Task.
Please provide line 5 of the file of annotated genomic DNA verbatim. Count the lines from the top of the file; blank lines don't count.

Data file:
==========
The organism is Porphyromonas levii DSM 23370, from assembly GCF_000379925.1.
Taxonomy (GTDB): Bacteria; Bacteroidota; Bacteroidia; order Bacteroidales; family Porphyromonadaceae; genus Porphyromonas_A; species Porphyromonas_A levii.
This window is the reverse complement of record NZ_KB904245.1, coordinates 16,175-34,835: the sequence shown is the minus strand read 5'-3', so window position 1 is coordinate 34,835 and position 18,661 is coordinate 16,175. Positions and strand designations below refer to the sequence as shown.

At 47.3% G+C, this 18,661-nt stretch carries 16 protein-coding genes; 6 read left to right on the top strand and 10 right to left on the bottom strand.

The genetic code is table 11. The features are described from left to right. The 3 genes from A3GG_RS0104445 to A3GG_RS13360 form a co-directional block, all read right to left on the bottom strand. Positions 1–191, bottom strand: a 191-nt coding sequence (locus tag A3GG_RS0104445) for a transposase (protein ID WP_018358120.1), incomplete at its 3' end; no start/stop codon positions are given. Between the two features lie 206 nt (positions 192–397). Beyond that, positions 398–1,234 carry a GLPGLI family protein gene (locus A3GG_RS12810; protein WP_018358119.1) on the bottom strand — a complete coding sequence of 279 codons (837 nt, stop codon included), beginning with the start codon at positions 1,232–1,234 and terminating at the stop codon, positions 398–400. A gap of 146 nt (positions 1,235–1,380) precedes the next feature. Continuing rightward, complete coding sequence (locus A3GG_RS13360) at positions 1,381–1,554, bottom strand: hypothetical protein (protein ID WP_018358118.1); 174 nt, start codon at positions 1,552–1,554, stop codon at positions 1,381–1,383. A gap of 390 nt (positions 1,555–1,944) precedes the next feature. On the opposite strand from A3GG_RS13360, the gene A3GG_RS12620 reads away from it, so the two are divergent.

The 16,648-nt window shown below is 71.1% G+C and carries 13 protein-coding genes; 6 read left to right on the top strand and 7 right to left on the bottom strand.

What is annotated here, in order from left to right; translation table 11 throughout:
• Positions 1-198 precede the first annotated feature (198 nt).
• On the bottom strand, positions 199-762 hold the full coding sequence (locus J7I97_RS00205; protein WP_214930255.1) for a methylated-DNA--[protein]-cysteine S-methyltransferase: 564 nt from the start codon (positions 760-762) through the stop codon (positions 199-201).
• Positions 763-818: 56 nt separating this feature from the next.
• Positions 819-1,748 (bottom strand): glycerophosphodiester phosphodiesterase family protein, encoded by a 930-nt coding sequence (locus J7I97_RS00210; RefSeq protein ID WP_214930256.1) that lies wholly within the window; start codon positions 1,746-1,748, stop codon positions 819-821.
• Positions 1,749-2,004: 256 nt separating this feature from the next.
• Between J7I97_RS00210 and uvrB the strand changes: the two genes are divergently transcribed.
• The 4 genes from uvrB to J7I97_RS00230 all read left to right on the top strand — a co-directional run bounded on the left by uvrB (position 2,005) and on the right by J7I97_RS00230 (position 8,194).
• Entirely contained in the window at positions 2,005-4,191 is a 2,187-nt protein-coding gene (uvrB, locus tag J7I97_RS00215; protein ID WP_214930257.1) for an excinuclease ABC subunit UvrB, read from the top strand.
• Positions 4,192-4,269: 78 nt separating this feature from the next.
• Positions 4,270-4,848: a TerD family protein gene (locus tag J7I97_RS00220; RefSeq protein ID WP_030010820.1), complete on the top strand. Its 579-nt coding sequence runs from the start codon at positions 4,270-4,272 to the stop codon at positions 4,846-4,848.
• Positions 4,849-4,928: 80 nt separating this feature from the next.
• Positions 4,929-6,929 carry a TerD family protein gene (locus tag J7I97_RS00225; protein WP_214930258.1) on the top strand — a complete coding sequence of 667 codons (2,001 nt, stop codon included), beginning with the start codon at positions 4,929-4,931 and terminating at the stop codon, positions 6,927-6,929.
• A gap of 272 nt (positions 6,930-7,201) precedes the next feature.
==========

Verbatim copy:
The genetic code is table 11. The features are described from left to right. The 3 genes from A3GG_RS0104445 to A3GG_RS13360 form a co-directional block, all read right to left on the bottom strand. Positions 1–191, bottom strand: a 191-nt coding sequence (locus tag A3GG_RS0104445) for a transposase (protein ID WP_018358120.1), incomplete at its 3' end; no start/stop codon positions are given. Between the two features lie 206 nt (positions 192–397). Beyond that, positions 398–1,234 carry a GLPGLI family protein gene (locus A3GG_RS12810; protein WP_018358119.1) on the bottom strand — a complete coding sequence of 279 codons (837 nt, stop codon included), beginning with the start codon at positions 1,232–1,234 and terminating at the stop codon, positions 398–400. A gap of 146 nt (positions 1,235–1,380) precedes the next feature. Continuing rightward, complete coding sequence (locus A3GG_RS13360) at positions 1,381–1,554, bottom strand: hypothetical protein (protein ID WP_018358118.1); 174 nt, start codon at positions 1,552–1,554, stop codon at positions 1,381–1,383. A gap of 390 nt (positions 1,555–1,944) precedes the next feature. On the opposite strand from A3GG_RS13360, the gene A3GG_RS12620 reads away from it, so the two are divergent.